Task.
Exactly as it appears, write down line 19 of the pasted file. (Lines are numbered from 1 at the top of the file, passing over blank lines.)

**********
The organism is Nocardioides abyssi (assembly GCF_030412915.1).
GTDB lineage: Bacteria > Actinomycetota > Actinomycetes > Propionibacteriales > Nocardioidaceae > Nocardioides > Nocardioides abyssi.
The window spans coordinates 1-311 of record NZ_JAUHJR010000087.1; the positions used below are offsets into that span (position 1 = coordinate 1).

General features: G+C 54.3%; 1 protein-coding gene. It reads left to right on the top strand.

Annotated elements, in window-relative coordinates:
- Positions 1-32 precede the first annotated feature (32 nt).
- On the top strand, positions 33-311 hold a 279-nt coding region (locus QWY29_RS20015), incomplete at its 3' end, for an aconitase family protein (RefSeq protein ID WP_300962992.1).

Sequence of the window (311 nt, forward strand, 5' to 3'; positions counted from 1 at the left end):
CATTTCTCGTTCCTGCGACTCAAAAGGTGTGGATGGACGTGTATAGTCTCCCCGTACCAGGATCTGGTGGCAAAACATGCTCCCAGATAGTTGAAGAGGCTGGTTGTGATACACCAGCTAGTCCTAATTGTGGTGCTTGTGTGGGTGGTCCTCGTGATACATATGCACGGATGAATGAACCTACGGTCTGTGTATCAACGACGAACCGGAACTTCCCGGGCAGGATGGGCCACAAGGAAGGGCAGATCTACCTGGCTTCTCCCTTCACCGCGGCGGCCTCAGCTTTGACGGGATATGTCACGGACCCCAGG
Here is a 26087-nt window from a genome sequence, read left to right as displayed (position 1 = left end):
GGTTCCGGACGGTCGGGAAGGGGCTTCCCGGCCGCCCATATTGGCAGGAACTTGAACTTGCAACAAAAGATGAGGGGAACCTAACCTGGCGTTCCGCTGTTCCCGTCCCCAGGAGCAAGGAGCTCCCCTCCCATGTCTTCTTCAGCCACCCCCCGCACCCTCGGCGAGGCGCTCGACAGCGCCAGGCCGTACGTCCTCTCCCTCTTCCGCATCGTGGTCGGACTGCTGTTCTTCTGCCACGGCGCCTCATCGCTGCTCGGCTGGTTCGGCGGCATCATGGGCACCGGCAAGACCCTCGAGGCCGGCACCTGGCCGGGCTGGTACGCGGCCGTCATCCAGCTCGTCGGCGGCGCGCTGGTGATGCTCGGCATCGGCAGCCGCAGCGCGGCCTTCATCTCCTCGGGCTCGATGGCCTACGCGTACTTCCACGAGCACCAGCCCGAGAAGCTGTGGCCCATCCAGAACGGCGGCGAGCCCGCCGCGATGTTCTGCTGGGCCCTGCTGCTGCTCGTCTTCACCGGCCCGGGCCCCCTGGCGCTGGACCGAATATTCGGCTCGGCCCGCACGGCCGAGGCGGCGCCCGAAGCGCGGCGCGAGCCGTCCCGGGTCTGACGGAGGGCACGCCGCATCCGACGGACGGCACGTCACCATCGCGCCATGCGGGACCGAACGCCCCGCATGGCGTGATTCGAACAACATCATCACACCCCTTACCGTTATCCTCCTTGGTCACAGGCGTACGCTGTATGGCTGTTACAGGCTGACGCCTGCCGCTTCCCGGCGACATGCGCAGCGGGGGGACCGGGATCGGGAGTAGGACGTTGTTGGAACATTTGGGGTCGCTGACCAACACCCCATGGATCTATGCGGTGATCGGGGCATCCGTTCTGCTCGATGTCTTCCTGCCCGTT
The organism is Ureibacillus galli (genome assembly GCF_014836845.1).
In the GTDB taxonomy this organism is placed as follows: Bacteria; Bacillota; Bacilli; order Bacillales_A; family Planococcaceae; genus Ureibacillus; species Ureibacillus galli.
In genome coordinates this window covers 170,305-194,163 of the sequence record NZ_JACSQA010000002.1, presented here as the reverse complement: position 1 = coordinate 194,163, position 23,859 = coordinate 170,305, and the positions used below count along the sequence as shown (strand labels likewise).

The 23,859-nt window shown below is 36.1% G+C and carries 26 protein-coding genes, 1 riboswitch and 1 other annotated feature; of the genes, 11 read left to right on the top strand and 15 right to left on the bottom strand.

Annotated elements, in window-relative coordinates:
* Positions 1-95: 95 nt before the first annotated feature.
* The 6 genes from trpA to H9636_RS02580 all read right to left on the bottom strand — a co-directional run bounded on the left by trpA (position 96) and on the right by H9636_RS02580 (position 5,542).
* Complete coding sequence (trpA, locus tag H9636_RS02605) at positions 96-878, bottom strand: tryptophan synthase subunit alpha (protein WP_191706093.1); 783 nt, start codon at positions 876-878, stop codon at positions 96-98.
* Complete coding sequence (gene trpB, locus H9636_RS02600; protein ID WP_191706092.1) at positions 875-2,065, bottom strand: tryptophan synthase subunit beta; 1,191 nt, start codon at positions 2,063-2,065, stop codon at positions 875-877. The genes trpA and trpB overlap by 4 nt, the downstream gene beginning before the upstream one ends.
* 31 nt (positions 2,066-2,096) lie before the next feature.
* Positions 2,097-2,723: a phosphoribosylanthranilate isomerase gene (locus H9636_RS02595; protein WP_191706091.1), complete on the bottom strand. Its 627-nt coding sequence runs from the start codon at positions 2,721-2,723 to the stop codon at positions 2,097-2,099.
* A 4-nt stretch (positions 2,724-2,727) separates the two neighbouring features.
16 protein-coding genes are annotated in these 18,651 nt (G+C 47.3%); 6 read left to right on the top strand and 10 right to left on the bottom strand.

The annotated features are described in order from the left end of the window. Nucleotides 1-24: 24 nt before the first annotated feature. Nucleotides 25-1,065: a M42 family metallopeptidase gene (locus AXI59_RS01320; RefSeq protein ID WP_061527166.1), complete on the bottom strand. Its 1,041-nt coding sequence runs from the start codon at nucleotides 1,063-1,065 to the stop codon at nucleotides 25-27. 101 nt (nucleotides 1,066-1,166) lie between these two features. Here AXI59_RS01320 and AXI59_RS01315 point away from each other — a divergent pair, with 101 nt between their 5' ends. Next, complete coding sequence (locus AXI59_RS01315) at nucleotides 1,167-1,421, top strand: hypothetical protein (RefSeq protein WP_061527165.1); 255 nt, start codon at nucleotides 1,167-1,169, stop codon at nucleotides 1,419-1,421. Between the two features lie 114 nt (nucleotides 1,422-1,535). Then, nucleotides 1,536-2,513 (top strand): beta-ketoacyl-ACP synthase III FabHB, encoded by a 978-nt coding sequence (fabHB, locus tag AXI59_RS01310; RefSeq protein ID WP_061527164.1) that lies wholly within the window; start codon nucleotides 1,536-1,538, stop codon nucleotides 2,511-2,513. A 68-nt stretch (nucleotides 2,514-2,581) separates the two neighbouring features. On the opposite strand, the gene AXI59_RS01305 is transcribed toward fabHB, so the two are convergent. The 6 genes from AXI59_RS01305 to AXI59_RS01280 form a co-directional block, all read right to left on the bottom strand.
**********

* Complete coding sequence (trpA, locus tag H9636_RS02605) at positions 96-878, bottom strand: tryptophan synthase subunit alpha (protein WP_191706093.1); 783 nt, start codon at positions 876-878, stop codon at positions 96-98.